CSBR at the Global Feminist LBQ Women*’s Conference
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CSBR Coordinator, Rima Athar, was one of the Content Committee Working Group members that organized the first ever Global Feminist Lesbian, Bisexual and Queer (LBQ) Women*’s Conference, which took place from 6-9 July 2019, in …

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by tan beng hui – Fiesta Feminista, Malaysia

Many years ago, I was quite perplexed when I heard a friend refer to lesbians as lesbian women‘. I remember thinking, ―Strange… if lesbians aren‘t women, what else could they be I was convinced that the use of the word woman‘ was redundant since by definition, lesbians had to be women-loving-women‘.

I since discovered that I had little ability then to think beyond what the dominant discourse on gender told me. After all, the struggle at the time had been about asserting the distinction between biological sex and socially constructed gender. Those challenges aside, some of us now understand how this struggle also inadvertently contributed towards a binary view of gender, one which reduced the meaning of the term to men and women, and in the process, exclude those who may have fitted into both or neither.

Like gender‘, the term sexuality‘ has also had a history of being narrowly grasped by activists of all persuasions. For those dealing with rape, their framework of sexuality was largely confined to keeping women‘s bodies free from violence. On the other hand, those addressing maternal health, abortion, or contraception would rarely adopt a position beyond sexual and reproductive health and rights. At some point – perhaps in the hope of reversing years of silence and discrimination – sexuality was automatically assumed to mean sexual orientation or preference.

The recently concluded 3rd CSBR Sexuality Institute provided 21 activists working in different Muslim contexts with an opportunity to revisit and re-contemplate the concepts of gender and sexuality. Sessions comprising a combination of lectures, small group discussions, role-play, film, and even song and theatre were used to present and explore theory and practice.

One objective was to widen how gender and sexuality were understood. Specifically, thinking outside the box when using labels like man‘, woman‘, gay‘, lesbian‘, bisexual‘, transsexual‘, transgendered‘, intersex‘, etc. As well, having greater clarity in what meanings these terms may hold for different people. Participants were also encouraged to view gender and sexuality holistically – as opposed to treating them discretely with little or no connections.

Being part of this Institute, I found it amazing how much progress has been made in this regard. Just twenty years ago (or less depending on one‘s social, economic or geographic location), the opportunity to learn about such matters – what more being able to sit together in a room of like-minded activists in discussion and debate – would have been unimaginable for the majority. Had it presented itself, I might not have been so quick in concluding like I did, that all lesbians had to be women!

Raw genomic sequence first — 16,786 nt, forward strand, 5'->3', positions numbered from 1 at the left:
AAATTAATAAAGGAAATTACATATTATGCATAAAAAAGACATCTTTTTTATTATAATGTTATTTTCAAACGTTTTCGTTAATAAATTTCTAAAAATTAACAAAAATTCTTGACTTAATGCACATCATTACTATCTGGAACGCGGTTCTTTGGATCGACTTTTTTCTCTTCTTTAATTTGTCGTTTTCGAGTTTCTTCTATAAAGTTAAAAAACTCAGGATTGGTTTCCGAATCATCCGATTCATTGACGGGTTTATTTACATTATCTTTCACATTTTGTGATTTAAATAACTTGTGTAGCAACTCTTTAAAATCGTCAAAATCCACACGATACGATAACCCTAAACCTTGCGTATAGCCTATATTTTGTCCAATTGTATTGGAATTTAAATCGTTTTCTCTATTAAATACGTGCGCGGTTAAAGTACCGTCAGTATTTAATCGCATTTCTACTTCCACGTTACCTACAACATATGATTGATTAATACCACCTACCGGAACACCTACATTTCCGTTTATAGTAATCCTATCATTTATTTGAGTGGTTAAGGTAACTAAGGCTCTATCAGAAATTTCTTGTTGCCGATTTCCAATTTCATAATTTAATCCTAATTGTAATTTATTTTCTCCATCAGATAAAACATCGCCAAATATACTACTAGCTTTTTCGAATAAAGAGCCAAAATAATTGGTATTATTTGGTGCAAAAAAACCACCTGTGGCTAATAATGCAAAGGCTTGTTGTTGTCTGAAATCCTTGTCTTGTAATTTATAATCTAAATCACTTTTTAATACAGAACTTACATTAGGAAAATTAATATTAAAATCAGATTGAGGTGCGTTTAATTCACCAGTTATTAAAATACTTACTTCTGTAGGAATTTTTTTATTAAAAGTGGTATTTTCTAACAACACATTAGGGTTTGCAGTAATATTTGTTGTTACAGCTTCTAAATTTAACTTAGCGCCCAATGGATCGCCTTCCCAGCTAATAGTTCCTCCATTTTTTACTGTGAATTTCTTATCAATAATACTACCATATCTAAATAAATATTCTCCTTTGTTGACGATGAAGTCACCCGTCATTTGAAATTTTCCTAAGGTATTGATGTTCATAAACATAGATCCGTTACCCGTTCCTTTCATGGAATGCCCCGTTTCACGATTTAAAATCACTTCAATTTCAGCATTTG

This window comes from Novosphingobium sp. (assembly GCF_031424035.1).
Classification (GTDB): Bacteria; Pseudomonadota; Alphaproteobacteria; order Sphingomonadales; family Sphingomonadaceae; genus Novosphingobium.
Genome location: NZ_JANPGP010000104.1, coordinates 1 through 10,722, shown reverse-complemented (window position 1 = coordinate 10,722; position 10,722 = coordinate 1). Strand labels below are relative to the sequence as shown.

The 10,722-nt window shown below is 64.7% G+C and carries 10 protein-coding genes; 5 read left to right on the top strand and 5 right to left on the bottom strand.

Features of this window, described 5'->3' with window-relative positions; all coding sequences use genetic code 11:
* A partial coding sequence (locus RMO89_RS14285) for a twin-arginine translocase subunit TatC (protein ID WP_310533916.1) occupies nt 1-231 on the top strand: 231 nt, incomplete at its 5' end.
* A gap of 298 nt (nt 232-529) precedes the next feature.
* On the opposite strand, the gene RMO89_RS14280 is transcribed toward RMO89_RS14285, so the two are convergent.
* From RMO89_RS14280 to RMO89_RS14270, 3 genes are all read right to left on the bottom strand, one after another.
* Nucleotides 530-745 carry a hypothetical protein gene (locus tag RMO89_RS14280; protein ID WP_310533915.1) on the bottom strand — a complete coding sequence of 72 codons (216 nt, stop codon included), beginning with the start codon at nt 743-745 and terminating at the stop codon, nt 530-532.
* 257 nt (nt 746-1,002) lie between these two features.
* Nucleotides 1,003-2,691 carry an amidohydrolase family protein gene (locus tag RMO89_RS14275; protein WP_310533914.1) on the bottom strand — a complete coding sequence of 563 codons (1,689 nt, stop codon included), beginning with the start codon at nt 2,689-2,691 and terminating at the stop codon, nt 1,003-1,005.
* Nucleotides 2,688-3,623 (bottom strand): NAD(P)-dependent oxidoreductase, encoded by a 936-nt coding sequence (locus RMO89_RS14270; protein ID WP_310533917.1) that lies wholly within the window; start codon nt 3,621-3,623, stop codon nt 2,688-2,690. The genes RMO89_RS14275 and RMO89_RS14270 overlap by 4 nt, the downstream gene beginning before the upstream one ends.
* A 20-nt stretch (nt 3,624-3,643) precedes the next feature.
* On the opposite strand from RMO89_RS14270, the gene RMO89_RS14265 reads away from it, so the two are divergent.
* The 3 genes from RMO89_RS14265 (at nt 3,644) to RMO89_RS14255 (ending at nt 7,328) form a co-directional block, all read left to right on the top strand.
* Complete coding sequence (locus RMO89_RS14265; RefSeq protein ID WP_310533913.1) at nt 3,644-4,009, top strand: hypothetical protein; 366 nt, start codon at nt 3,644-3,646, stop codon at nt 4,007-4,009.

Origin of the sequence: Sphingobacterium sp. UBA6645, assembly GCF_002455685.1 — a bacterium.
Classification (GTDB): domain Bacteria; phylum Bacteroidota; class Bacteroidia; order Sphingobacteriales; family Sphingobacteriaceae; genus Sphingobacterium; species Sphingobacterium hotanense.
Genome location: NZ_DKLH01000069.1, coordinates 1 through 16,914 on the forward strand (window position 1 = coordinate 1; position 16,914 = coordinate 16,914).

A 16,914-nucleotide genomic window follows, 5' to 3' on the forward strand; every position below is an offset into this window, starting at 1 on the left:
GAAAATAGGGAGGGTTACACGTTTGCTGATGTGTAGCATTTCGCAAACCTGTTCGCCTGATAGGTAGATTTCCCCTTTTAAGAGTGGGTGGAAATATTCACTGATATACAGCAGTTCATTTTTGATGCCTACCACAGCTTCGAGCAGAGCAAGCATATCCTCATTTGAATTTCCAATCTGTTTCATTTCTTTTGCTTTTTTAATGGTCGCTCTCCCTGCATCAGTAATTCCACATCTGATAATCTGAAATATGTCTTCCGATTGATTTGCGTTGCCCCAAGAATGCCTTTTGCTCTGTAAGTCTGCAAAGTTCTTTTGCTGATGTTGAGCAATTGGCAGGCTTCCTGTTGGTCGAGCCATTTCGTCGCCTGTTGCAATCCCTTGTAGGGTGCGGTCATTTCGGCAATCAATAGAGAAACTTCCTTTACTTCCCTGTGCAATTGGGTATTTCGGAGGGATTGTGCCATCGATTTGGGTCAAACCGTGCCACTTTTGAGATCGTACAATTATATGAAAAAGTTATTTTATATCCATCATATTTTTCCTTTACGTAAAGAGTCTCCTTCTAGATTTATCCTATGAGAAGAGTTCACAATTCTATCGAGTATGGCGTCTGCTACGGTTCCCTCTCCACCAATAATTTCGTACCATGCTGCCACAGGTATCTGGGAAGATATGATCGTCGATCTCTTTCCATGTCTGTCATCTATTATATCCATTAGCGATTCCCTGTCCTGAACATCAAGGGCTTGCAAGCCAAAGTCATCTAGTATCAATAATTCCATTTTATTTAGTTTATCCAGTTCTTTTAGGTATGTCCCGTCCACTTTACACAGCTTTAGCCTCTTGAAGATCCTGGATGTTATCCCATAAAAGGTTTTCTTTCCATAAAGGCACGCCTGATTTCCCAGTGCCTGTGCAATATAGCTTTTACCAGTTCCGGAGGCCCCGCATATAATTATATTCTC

For many reasons ranging from efforts of sexuality advocates locally and globally to the politics of funding, there has been a proliferation of courses within the last decade, leaving those pursuing knowledge relating to gender and sexuality spoilt for choice. The CSBR Sexuality Institute may have been one of many initiatives that emerged out of these developments, but over the last three years, it has also distinguished itself from the others in the following ways.

For one, the Institute has a unique focus on those living in Muslim societies. This is driven by a belief that apart from the difficulties in addressing issues of gender and sexuality, efforts have to be negotiated through an additional layer of challenges that arise out of the politicization of religion: fundamentalism‘ and increasingly, Islamophobia.
At the same time, it isn‘t presumed that these experiences are homogenous. Neither is a blanket solution prescribed for all. The selection of a diverse group of participants – from Asia, the Middle East and Africa, with an assortment of identities and working backgrounds – serves as a reminder that those living in or among Muslim communities may share similar problems but not necessarily the same analytical lens or strategies for confronting these.

Recognizing that non-Muslims too are affected by these same challenges, albeit in differing degrees, the Institute welcomes the possibility of their inclusion, hence consciously extends the frontiers of solidarity building.

Indeed, another distinguishing feature is how the Institute‘s emphasis on promoting scholarship is matched by a desire to strengthen networking. A key consideration is to bring together activists for the purpose of engaging, challenging and learning from each other. This is also why a significant portion of time is dedicated to the sharing of experiences, in particular those relating to strategies for advocacy.

That the Institute has had a positive impact on many who have been through its doors is amply clear from the feedback received. I have been privileged to be a part of its journey so far, and hope to be able to support it for many more years to come. However, its continued success (and existence) lies very much in the hands of the network it serves.
beng hui was a trainer at the CSBR Sexuality Institute in 2009 and 2010. She wishes to thank both the participants who gave so generously of themselves, and her fellow trainers for the many insights she gained.


beng hui was a trainer at the CSBR Sexuality Institute in 2009 and 2010. She wishes to thank both the participants who gave so generously of themselves, and her fellow trainers for the many insights she gained.

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